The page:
Wiki, rapper of New York cult-favorite collective RATKING, has been jumping around New York for a while now. Though still in his early 20s, Patrick “Wiki” Morales has a body of work spanning five years with his longtime producer, roommate and co-RATKING member Sporting Life. He’s been performing since far before he got recognized as one of the most clever and eclectic young voices in hip-hop. His latest solo project, Lil Me, finds an artist equally deft at crafting light-hearted fun—check out the goofy music video for “Livin’ with My Moms”—and intricate city narratives. I talked to Wiki over the phone in advance of his tour date in Minneapolis next Wednesday, September 21.
In the five or so years Wiki has spent as a recognized artist (and by recognized, I mean the type of artist who gets written about on Pitchfork or The Fader), he’s transitioned toward a more collective model of music-making without sacrificing creative control. In the early years, it was Sporting Life producing nearly all of RATKING’s discography, and their early mixtapes represent a relatively exclusive vision of Wiki, Sport and former member Hak. Back then, they were talking about influences ranging from post-punk artists like Suicide to canonical New York rap like Dipset. Those early influences are still there, but Wiki has increased his scope. “I listen to more current stuff than I did when I first started out,” Wiki said. “I feel like people are always choosing and trading styles. It’s like you have to pick an identity. But for me, I’m influenced by everything. There’s a lot of people around me making cool stuff that influences me too. It’s a pretty similar place to where we started, just maybe a little broader.”
Lil Me, features more than 10 producers, including heavy hitters like Madlib and Kaytranada. Wiki relishes the opportunity to bring more people into the process, many of whom he counts amongst his close friends. Despite this new diversity of production, Wiki feels more in control of his sound than ever. “We can build beats ourselves now,” Wiki said. “Having more producers is like having more colors to work with.”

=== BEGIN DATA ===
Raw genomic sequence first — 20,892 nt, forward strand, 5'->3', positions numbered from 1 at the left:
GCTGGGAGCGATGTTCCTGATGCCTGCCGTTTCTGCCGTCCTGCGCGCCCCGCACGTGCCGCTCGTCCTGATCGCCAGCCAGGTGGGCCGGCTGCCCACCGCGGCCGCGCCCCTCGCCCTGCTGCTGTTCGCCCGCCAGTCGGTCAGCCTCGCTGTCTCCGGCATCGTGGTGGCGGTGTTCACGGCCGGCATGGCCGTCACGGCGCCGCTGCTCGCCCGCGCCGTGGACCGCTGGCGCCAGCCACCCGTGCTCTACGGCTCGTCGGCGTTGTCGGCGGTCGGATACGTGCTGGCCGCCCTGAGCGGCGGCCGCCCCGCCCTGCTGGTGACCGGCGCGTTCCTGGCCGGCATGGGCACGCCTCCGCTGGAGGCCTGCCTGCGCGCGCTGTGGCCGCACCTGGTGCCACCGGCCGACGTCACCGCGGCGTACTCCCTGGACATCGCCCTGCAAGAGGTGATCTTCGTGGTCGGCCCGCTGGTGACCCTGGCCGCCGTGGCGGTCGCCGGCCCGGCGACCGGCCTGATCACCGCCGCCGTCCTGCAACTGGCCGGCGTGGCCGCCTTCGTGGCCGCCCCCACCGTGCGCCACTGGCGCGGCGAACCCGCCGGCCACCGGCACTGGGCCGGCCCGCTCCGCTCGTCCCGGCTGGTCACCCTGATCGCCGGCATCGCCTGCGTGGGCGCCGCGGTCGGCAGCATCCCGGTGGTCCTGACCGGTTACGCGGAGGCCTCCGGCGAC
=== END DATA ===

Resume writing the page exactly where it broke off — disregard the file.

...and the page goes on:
Ever since Wiki and company put a zoomed-out map of New York City on the cover of their So It Goes record, their work has been inextricably tied to the five boroughs. Asked if that link ever feels restrictive, Wiki said, “Nah, I’m proud of that. Rap started in New York, so it’s certainly not limiting. The best rap happens when people are connected to where they’re from, not just on the internet faking it.” Wiki added that he specifically listens for those geographical identifiers: “I love when a grime artist from London makes mad UK references. I want them talking about the Queen on their money and tea and beans on toast,” he said. Wiki noted that New York brings creative people together, making room for collaboration between artists of different media.
This summer has been Wiki’s longest return to his home city in years, thanks to constant touring. Wiki added that leaving the city allows him a period to gather his thoughts about it. “As long as you travel, you won’t be limited as a New York artist,” Wiki said. “I’m not just rapping about the city, but my work is always going to be from the city.”
In the half-decade that Wiki’s been a known artist, streaming services and SoundCloud have changed the way music is distributed. Artists can post music for free with unprecedented ease. When asked if he thinks about the distribution process when putting mixtapes together, Wiki responded, “I definitely think about it. I don’t know necessarily the best way, but you just have to come up with a strategy.” He stressed striking a balance in presenting his music to the public: “Should you release everything free so everyone can hear it and you have a bigger platform? It’s a balance. I think it’s fine with something you spend a little more time on, something more conceptual, to put that out with the label. It’s a new [system] we’re all trying to figure out,” Wiki said.
Wiki has the advantage of both youth and experience on his side in figuring out that process. He’s currently touring the country, and he’ll be playing 7th Street Entry in Minneapolis with DJ Lucas Wednesday, September 21 at 6:00 p.m.